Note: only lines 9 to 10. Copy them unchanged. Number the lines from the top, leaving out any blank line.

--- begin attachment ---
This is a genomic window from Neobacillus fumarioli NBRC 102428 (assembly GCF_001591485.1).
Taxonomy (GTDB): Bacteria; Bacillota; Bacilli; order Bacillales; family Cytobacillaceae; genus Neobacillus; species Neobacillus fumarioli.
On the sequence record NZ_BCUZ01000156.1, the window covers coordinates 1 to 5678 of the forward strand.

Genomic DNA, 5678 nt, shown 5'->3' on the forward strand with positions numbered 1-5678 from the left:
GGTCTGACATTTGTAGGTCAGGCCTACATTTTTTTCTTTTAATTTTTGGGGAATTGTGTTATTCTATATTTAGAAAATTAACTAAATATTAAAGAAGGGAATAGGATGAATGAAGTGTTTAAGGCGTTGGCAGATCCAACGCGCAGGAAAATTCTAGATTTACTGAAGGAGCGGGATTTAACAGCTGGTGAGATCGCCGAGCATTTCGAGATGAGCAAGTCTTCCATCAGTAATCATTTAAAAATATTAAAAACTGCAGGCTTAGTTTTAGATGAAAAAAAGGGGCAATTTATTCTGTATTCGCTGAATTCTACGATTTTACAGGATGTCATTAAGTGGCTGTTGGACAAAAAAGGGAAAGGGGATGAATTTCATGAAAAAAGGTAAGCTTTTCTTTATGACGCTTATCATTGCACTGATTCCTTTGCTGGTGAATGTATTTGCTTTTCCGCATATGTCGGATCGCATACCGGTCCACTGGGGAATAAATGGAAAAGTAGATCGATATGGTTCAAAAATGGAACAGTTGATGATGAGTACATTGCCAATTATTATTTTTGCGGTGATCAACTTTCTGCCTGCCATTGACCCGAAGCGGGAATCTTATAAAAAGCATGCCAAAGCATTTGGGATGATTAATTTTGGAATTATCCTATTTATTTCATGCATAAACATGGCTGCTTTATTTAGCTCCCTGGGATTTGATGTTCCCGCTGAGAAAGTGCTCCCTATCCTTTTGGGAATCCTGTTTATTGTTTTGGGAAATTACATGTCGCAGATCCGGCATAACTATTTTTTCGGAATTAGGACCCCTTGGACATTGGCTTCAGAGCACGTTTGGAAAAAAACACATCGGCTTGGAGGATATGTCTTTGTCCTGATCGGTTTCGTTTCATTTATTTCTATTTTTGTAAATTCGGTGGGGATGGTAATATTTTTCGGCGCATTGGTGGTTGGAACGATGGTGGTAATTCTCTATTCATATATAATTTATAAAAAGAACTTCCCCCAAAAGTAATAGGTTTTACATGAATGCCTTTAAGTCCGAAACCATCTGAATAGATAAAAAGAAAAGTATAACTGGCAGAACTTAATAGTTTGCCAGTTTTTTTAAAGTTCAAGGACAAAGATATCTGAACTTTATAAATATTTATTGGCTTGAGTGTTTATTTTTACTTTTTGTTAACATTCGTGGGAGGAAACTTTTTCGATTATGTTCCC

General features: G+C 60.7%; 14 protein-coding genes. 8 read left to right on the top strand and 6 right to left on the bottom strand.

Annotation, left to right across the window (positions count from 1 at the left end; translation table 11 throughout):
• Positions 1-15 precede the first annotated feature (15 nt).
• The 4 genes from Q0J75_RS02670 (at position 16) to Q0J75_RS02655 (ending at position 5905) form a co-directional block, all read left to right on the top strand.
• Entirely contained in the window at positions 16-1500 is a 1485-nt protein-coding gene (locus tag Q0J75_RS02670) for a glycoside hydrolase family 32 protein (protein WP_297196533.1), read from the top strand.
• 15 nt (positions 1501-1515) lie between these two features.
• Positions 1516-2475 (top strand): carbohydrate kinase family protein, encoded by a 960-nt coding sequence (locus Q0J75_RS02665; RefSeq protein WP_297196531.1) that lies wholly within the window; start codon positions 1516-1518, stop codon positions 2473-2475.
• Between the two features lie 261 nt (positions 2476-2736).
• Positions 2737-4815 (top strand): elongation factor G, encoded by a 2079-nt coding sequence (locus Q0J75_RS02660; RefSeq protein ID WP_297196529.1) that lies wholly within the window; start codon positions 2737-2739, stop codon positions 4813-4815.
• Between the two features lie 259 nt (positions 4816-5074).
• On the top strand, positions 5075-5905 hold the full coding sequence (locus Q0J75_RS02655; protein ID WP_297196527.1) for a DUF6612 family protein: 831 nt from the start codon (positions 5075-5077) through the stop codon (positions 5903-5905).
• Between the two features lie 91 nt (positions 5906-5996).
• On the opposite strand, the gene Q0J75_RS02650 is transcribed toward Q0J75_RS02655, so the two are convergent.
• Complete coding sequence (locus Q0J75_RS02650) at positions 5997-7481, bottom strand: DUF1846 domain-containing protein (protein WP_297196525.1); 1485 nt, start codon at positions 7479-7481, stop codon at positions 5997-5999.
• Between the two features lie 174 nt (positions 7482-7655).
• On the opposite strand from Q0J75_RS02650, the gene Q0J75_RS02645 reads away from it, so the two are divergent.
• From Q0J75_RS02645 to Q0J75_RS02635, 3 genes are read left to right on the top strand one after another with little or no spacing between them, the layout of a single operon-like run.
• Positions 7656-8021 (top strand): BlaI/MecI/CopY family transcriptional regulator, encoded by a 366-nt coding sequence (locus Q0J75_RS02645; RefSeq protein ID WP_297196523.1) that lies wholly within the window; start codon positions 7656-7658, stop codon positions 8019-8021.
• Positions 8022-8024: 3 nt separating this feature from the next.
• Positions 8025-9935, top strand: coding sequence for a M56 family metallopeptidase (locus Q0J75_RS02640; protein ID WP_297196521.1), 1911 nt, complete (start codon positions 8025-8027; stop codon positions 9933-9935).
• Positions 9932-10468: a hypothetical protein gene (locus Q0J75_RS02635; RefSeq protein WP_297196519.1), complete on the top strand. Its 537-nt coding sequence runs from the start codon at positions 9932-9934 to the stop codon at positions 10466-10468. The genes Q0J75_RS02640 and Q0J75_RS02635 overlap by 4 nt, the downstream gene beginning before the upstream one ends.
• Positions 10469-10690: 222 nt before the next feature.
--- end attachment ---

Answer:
• The 4 genes from Q0J75_RS02670 (at position 16) to Q0J75_RS02655 (ending at position 5905) form a co-directional block, all read left to right on the top strand.
• Entirely contained in the window at positions 16-1500 is a 1485-nt protein-coding gene (locus tag Q0J75_RS02670) for a glycoside hydrolase family 32 protein (protein WP_297196533.1), read from the top strand.